In such societies, those higher up often shout on those lower down. These public displays of anger, while sometimes spontaneous, are also deliberately used to reinforce the power hierarchy, reminding everyone who the superior is in the relationship. Followers closely observe the behavioural nuances of leaders as they consider them people to learn from and mimic. Hence, the average Nigerian employee can read Oga’s mood from the briefest of glances at his facial expression. “Ah, Oga is in a bad mood today o! Better don’t annoy him. Did you see his face this morning?” Leaders are expected to be paternalistic in such societies. According to the Hofstede model, high power distance societies consider the benevolent autocrat the ideal leader. Unsurprisingly, there tend to be fewer checks and balances on power in such countries.
Three important points. First of all, there are societies similar or even higher than Nigeria in the power distance spectrum that are successful. These include countries like China, India, Indonesia, Malaysia, Saudi Arabia, Singapore and United Arab Emirates. Hence, being a high power distance society does not prevent the creation of an efficient ruling class. Importantly, some of these societies are vibrant democracies, like India and Indonesia, though the most successful ones tend to be governed autocratically.
Second, ideas and values are not constant in any society; they respond to circumstantial changes. An overly-deterministic view of Nigerian society presuming the attitudes to power of today will be the attitudes of tomorrow would be a mistake. New generations decide what to keep of the cultural repertoires they inherit from the past. Changes in Nigerian attitudes to power are already visible.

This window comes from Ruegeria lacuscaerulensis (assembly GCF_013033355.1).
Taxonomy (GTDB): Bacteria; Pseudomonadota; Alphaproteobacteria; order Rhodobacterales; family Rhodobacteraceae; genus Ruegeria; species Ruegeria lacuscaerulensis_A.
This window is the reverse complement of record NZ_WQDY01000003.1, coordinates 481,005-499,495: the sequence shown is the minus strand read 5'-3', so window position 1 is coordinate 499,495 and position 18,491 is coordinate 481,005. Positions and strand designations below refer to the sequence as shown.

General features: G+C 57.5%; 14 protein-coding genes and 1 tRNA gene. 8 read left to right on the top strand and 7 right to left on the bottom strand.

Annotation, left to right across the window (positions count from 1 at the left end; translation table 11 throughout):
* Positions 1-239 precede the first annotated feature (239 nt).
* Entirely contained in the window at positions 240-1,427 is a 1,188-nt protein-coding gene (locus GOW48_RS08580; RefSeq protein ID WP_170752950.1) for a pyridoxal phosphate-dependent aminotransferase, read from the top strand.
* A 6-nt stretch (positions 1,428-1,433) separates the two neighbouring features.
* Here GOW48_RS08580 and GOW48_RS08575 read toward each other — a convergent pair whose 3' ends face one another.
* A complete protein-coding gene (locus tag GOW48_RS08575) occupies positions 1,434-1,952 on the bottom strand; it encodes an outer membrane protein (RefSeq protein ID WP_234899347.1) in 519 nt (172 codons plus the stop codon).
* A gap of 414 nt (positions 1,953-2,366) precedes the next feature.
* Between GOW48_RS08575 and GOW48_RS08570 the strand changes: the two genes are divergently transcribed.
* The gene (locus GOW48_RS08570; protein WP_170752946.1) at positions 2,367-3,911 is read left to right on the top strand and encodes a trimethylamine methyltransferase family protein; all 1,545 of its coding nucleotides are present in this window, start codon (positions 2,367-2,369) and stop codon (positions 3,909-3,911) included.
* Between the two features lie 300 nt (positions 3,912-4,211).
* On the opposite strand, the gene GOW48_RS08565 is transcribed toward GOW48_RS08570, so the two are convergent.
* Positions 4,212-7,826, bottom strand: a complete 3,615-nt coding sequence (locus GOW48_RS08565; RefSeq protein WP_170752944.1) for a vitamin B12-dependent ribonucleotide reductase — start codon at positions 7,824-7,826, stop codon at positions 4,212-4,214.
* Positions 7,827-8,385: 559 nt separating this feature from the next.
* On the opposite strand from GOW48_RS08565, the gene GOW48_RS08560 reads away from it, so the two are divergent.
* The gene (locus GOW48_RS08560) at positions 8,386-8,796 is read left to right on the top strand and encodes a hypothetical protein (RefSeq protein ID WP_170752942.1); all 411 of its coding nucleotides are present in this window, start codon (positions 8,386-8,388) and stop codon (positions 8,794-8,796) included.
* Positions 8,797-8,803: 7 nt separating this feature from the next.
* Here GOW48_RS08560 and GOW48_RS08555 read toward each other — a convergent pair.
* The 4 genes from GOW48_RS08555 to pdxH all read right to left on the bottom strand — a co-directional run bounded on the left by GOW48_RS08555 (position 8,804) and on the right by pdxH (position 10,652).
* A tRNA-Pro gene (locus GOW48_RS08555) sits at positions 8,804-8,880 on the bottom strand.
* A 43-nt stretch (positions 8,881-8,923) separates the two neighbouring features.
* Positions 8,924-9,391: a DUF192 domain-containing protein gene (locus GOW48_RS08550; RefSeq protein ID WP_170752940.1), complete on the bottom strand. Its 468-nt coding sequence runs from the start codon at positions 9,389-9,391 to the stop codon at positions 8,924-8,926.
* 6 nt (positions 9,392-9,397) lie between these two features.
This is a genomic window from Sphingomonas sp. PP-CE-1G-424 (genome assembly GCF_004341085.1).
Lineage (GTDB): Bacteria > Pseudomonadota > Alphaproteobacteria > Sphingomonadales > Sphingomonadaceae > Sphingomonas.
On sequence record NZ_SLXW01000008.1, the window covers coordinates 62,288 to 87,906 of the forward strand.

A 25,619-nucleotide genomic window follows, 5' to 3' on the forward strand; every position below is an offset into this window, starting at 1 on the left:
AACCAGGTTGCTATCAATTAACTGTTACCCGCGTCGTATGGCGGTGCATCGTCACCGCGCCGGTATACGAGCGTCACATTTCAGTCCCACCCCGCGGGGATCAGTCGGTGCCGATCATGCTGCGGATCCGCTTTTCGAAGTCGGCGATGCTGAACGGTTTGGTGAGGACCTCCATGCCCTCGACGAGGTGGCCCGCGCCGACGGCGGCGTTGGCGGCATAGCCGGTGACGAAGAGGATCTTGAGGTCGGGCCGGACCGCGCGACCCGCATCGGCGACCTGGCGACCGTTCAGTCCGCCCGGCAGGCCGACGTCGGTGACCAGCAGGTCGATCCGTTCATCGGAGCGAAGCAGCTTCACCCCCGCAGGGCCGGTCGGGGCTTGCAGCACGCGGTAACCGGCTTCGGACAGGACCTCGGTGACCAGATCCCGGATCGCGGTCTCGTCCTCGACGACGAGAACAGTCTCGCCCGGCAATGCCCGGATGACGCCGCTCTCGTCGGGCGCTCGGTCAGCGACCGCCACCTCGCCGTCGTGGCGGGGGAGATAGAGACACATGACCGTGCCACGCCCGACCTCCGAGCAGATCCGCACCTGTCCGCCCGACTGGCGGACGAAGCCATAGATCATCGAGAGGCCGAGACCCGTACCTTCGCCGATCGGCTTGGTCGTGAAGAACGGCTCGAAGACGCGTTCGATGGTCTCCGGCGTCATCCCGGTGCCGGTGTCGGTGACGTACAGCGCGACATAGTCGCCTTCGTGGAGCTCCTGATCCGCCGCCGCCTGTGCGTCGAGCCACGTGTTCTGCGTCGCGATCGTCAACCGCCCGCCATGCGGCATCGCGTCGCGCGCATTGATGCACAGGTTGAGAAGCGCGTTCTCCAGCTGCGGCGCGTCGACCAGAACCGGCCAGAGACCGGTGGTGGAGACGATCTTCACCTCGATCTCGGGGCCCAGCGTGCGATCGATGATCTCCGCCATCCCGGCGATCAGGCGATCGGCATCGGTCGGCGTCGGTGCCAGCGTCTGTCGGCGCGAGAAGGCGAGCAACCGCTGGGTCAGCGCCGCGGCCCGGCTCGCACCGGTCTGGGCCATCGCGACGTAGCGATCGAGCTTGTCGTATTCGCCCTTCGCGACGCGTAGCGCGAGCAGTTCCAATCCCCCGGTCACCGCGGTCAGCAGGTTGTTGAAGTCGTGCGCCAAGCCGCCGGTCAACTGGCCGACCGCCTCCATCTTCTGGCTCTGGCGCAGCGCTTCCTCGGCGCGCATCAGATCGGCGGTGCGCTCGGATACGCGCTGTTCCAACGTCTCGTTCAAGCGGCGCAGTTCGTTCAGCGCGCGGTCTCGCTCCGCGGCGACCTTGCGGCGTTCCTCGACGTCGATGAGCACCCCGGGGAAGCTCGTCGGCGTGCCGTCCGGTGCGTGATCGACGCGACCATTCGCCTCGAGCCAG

Social media has enabled young folk publicly question power practises ranging from patriarchy to the exploitation of religion in a manner impossible when I was growing up in 1990s Nigeria. Back then, public debate was largely limited to platforms controlled by those who ran the country. No longer. The time is coming when not just powerful Nigerians, but the norms of power in Nigeria, will be challenged by those fed up of living in a society whose powerful seem incapable of delivering a functional state.
That said, I think it might also be time for some deep soul-searching on why Nigerian society throws up the kind of leaders it does at present. Leaders are the products of the beliefs of their followers. Nigeria’s leaders are rarely people who have inherited power or taken it (primarily) via violence; rather, they have often risen up society’s ranks, often from humble beginnings and they often enjoy significant popular support. As mentioned earlier, the systemic foundations of the emergence of Nigeria’s current ruling class have been well-documented. But aside that, they are clearly fulfilling certain, perhaps often subconscious, societal expectations of power. Either those expectations change rapidly and widely, or we figure out how to produce an efficient governing class realistically factoring in current dominant attitudes to power. I don’t see a third option here.